Sylvia did not wish to arouse the suspicions of her hostess, but she smiled.
“I expected you, and I’m glad you came,” she said.
“That’s very nice to hear.”
“Don’t take too much for granted. Still, I thought I’d like to see you, because I’m going to Egypt with Muriel for some time. Indeed, I shall not be back until the spring.”
The man displayed dismayed surprise, and Sylvia waited for his answer with some eagerness. She did not wish to enter into a formal engagement—it was a little too early to make an announcement yet—but she thought it wise to bind him in some degree before she left.
“Until the spring?” he broke out. “You expect me to let you go?”
“You must,” said Sylvia firmly, and added in a softer voice, “I’m rather sorry.”
He saw that he could not shake her decision.
“Then we must have a clear understanding,” he rejoined hotly. “You know I want you—when is this waiting to end? Tell me now, and let me tell all who care to hear, that you belong to me.”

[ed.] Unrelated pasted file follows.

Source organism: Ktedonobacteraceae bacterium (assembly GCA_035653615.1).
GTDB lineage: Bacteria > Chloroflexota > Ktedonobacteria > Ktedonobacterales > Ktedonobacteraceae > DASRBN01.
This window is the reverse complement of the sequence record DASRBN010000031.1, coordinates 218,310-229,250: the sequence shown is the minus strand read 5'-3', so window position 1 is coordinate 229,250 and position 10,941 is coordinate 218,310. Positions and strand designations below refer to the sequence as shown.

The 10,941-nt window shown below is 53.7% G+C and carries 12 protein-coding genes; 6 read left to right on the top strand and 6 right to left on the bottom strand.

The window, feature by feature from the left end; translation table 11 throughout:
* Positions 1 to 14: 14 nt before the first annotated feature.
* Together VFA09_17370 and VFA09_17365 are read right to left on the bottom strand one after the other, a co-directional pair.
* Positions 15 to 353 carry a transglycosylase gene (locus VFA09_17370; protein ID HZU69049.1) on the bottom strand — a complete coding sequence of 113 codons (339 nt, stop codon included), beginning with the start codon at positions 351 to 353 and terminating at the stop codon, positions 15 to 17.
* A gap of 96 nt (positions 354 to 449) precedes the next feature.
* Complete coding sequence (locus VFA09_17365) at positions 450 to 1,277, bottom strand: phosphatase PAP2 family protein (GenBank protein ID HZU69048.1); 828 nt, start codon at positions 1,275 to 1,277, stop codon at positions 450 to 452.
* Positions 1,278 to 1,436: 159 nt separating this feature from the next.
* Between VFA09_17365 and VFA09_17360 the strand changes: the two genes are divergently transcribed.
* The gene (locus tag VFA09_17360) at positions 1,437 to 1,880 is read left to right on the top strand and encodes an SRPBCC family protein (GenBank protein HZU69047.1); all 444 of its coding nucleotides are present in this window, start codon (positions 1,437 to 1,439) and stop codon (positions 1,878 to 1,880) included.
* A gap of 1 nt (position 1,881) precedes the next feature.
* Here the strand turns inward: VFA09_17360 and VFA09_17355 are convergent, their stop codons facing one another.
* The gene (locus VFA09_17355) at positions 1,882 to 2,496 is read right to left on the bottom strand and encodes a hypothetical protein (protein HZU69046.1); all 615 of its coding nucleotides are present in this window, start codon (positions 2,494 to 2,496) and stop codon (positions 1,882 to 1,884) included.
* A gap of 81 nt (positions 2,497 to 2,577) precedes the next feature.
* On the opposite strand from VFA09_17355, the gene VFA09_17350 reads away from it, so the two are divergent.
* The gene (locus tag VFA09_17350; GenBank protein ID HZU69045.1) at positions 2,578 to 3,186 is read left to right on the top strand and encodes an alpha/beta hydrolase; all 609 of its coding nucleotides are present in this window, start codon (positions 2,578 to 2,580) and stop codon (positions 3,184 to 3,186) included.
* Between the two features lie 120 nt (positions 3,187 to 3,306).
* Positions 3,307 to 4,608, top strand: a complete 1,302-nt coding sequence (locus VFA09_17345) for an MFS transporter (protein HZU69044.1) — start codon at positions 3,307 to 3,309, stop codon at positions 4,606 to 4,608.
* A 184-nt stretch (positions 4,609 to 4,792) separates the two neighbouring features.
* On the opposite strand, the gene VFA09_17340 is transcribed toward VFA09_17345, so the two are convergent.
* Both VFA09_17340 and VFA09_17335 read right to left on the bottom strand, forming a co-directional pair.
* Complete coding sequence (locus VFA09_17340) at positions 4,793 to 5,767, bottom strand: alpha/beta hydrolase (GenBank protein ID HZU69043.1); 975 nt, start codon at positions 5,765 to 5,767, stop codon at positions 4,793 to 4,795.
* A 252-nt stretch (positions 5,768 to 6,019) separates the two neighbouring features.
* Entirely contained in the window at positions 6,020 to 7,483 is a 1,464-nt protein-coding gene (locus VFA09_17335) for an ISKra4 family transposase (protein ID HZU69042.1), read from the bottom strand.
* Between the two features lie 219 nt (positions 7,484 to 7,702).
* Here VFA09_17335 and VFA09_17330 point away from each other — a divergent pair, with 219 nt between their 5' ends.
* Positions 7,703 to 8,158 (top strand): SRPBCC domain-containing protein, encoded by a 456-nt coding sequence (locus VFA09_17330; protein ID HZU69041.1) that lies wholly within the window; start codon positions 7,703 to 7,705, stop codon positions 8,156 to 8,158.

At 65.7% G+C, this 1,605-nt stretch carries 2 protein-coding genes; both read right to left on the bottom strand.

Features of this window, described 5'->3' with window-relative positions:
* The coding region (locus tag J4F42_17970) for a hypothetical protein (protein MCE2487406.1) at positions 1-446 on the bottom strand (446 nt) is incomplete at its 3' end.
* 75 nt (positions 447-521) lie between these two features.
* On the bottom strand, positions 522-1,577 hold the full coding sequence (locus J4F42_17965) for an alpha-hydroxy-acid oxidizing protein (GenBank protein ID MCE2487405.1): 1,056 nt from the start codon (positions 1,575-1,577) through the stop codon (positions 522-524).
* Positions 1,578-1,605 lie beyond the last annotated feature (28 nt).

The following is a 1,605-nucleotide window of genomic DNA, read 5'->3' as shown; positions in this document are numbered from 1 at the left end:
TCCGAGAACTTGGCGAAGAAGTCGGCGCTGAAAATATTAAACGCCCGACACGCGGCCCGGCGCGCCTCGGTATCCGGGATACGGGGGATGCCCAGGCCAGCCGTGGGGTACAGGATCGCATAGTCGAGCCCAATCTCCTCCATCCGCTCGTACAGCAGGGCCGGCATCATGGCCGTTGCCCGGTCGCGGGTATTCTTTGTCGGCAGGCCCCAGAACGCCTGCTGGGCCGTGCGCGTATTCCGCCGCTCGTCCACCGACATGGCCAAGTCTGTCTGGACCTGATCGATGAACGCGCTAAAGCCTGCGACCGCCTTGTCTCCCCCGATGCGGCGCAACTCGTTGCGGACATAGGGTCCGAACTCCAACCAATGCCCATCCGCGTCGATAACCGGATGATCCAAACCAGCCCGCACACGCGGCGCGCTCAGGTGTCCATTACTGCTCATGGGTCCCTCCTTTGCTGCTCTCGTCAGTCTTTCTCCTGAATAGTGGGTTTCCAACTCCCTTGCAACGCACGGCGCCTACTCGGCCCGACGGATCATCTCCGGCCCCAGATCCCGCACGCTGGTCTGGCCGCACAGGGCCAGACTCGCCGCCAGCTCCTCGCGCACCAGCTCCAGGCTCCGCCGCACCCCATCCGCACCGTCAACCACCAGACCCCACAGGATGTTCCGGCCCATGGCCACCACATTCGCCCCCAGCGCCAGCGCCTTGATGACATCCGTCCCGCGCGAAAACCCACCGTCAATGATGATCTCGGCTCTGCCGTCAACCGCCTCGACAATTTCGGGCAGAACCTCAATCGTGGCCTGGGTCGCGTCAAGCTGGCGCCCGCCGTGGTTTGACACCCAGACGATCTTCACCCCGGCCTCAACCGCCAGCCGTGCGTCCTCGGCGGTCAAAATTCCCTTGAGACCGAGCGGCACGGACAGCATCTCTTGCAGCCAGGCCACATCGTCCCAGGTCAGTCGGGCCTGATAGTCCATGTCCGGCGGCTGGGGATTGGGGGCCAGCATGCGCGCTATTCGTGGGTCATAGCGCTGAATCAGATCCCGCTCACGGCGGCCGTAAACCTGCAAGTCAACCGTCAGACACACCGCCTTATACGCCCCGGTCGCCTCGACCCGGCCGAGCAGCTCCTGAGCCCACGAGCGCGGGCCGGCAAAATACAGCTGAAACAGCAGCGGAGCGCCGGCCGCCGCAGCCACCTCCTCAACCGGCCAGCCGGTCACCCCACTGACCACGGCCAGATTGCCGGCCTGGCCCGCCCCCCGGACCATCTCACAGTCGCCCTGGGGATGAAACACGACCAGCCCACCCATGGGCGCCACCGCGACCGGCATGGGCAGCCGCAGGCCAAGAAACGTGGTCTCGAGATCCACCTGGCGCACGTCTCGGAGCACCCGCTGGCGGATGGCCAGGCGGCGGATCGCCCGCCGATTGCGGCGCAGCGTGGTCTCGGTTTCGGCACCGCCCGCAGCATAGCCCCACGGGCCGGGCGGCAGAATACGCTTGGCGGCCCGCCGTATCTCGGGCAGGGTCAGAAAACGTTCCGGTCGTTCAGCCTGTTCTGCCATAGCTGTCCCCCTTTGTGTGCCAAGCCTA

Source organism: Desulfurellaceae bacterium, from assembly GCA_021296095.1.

Sylvia made a gesture of protest and coquettishly looked down.
“You must still have patience,” she murmured; “the time will soon pass.”
“And then?” he asked with eagerness.
She glanced up at him shyly.
“If you will ask me again when I come back, I will give you your answer.”
She left him no reason for doubting what that answer would be; and, stretching out his arms, he drew her strongly to him. In a minute or two, however, Sylvia insisted on his returning to his host, and soon afterward Mrs. Kettering came in to look for her.
A bitter wind searched the poplar bluff where George and his hired man, Grierson, were cutting fuel. Except in the river valleys, trees of any size are scarce on the prairie, but the slender trunks and leafless branches were closely massed and afforded a little shelter. Outside on the open waste, the cold was almost too severe to face, and George once or twice glanced anxiously across the snowy levels, looking for some sign of Edgar, who should have joined them with the team and sledge. It was, however, difficult to see far, because a gray dimness narrowed in the horizon. George stood, dressed in snow-flecked furs, in the center of a little clearing strewn with rows of fallen trunks from which he was hewing off the branches. The work was hard; his whole body strained with each stroke of the heavy ax, but it failed to keep him warm, and the wind was growing more bitter with the approach of night.
“I don’t know what can be keeping West,” he said after a while. “We haven’t seen the mail-carrier either, and he’s two hours late; but he must have had a heavy trail all the way from the settlement. I expect he’ll cut out our place and make straight for Grant’s. We’ll have snow before long.”